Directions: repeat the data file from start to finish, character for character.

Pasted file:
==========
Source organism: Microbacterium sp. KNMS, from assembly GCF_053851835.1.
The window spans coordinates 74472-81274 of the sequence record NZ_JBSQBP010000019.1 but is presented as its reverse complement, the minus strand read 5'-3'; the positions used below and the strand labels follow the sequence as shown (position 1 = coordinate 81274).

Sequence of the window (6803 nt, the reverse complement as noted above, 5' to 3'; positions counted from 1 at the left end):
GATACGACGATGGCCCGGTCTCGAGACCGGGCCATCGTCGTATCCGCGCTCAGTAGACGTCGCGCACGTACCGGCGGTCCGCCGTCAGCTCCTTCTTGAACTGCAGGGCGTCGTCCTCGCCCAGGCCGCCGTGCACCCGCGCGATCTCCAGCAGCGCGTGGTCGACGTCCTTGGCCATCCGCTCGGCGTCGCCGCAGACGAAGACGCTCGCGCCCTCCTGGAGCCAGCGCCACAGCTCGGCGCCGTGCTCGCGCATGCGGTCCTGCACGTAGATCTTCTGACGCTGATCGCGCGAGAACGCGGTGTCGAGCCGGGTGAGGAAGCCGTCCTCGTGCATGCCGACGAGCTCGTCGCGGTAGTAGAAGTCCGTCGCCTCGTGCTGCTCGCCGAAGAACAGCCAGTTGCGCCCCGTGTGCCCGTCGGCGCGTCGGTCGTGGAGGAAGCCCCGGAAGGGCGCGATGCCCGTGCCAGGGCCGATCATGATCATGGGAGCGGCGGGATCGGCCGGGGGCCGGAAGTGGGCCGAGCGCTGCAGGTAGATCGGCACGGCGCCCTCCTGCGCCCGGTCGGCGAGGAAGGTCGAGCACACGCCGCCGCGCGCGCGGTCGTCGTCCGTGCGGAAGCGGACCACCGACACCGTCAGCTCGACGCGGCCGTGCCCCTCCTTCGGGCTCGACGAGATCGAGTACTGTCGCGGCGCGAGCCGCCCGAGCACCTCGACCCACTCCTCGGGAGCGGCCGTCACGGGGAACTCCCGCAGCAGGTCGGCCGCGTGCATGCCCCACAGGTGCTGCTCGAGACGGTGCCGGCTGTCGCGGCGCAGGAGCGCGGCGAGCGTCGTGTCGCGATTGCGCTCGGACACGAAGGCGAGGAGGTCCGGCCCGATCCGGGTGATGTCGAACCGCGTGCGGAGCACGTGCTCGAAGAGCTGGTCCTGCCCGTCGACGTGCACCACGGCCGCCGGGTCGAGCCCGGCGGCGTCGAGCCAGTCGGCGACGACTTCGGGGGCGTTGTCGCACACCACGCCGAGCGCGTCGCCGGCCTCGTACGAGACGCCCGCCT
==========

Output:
Source organism: Microbacterium sp. KNMS, from assembly GCF_053851835.1.
The window spans coordinates 74472-81274 of the sequence record NZ_JBSQBP010000019.1 but is presented as its reverse complement, the minus strand read 5'-3'; the positions used below and the strand labels follow the sequence as shown (position 1 = coordinate 81274).

Sequence of the window (6803 nt, the reverse complement as noted above, 5' to 3'; positions counted from 1 at the left end):
GATACGACGATGGCCCGGTCTCGAGACCGGGCCATCGTCGTATCCGCGCTCAGTAGACGTCGCGCACGTACCGGCGGTCCGCCGTCAGCTCCTTCTTGAACTGCAGGGCGTCGTCCTCGCCCAGGCCGCCGTGCACCCGCGCGATCTCCAGCAGCGCGTGGTCGACGTCCTTGGCCATCCGCTCGGCGTCGCCGCAGACGAAGACGCTCGCGCCCTCCTGGAGCCAGCGCCACAGCTCGGCGCCGTGCTCGCGCATGCGGTCCTGCACGTAGATCTTCTGACGCTGATCGCGCGAGAACGCGGTGTCGAGCCGGGTGAGGAAGCCGTCCTCGTGCATGCCGACGAGCTCGTCGCGGTAGTAGAAGTCCGTCGCCTCGTGCTGCTCGCCGAAGAACAGCCAGTTGCGCCCCGTGTGCCCGTCGGCGCGTCGGTCGTGGAGGAAGCCCCGGAAGGGCGCGATGCCCGTGCCAGGGCCGATCATGATCATGGGAGCGGCGGGATCGGCCGGGGGCCGGAAGTGGGCCGAGCGCTGCAGGTAGATCGGCACGGCGCCCTCCTGCGCCCGGTCGGCGAGGAAGGTCGAGCACACGCCGCCGCGCGCGCGGTCGTCGTCCGTGCGGAAGCGGACCACCGACACCGTCAGCTCGACGCGGCCGTGCCCCTCCTTCGGGCTCGACGAGATCGAGTACTGTCGCGGCGCGAGCCGCCCGAGCACCTCGACCCACTCCTCGGGAGCGGCCGTCACGGGGAACTCCCGCAGCAGGTCGGCCGCGTGCATGCCCCACAGGTGCTGCTCGAGACGGTGCCGGCTGTCGCGGCGCAGGAGCGCGGCGAGCGTCGTGTCGCGATTGCGCTCGGACACGAAGGCGAGGAGGTCCGGCCCGATCCGGGTGATGTCGAACCGCGTGCGGAGCACGTGCTCGAAGAGCTGGTCCTGCCCGTCGACGTGCACCACGGCCGCCGGGTCGAGCCCGGCGGCGTCGAGCCAGTCGGCGACGACTTCGGGGGCGTTGTCGCACACCACGCCGAGCGCGTCGCCGGCCTCGTACGAGACGCCCGCCT